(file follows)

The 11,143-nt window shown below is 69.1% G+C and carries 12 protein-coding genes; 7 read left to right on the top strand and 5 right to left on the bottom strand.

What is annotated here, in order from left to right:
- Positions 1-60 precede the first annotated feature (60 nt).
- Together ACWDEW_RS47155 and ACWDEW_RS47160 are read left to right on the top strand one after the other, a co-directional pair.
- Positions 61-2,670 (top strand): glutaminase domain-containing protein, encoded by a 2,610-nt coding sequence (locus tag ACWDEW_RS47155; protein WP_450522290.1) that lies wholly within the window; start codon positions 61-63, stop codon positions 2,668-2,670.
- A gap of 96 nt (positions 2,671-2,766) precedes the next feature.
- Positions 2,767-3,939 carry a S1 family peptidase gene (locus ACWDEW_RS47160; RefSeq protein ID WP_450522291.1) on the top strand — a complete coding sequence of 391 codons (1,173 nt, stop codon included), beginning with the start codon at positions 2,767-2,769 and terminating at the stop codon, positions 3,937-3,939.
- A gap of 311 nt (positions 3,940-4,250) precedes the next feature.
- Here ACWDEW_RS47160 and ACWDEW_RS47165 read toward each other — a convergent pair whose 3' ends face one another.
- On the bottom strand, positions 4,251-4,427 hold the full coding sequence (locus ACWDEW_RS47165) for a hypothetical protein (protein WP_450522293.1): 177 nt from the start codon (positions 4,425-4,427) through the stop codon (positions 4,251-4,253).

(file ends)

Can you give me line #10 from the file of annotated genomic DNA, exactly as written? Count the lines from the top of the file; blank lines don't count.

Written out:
- On the bottom strand, positions 4,251-4,427 hold the full coding sequence (locus ACWDEW_RS47165) for a hypothetical protein (protein WP_450522293.1): 177 nt from the start codon (positions 4,425-4,427) through the stop codon (positions 4,251-4,253).